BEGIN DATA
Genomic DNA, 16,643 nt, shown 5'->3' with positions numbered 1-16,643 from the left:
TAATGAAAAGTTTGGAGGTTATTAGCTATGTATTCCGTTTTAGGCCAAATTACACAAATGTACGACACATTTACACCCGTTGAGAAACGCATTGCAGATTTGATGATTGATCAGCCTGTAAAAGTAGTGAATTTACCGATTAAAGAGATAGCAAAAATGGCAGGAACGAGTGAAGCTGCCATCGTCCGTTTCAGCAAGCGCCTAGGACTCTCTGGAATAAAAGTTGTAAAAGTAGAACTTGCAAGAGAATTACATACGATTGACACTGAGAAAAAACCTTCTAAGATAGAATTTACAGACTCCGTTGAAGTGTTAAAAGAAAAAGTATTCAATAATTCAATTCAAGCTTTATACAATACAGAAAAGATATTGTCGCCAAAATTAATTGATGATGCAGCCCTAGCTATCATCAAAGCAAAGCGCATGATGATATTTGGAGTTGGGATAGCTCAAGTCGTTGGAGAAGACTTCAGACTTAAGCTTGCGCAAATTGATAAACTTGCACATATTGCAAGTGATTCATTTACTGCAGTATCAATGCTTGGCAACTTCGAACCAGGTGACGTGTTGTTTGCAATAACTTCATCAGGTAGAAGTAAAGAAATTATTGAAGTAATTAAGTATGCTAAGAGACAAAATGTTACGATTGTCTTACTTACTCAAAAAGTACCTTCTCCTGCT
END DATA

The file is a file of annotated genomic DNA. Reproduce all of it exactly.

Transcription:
Genomic DNA, 16,643 nt, shown 5'->3' with positions numbered 1-16,643 from the left:
TAATGAAAAGTTTGGAGGTTATTAGCTATGTATTCCGTTTTAGGCCAAATTACACAAATGTACGACACATTTACACCCGTTGAGAAACGCATTGCAGATTTGATGATTGATCAGCCTGTAAAAGTAGTGAATTTACCGATTAAAGAGATAGCAAAAATGGCAGGAACGAGTGAAGCTGCCATCGTCCGTTTCAGCAAGCGCCTAGGACTCTCTGGAATAAAAGTTGTAAAAGTAGAACTTGCAAGAGAATTACATACGATTGACACTGAGAAAAAACCTTCTAAGATAGAATTTACAGACTCCGTTGAAGTGTTAAAAGAAAAAGTATTCAATAATTCAATTCAAGCTTTATACAATACAGAAAAGATATTGTCGCCAAAATTAATTGATGATGCAGCCCTAGCTATCATCAAAGCAAAGCGCATGATGATATTTGGAGTTGGGATAGCTCAAGTCGTTGGAGAAGACTTCAGACTTAAGCTTGCGCAAATTGATAAACTTGCACATATTGCAAGTGATTCATTTACTGCAGTATCAATGCTTGGCAACTTCGAACCAGGTGACGTGTTGTTTGCAATAACTTCATCAGGTAGAAGTAAAGAAATTATTGAAGTAATTAAGTATGCTAAGAGACAAAATGTTACGATTGTCTTACTTACTCAAAAAGTACCTTCTCCTGCT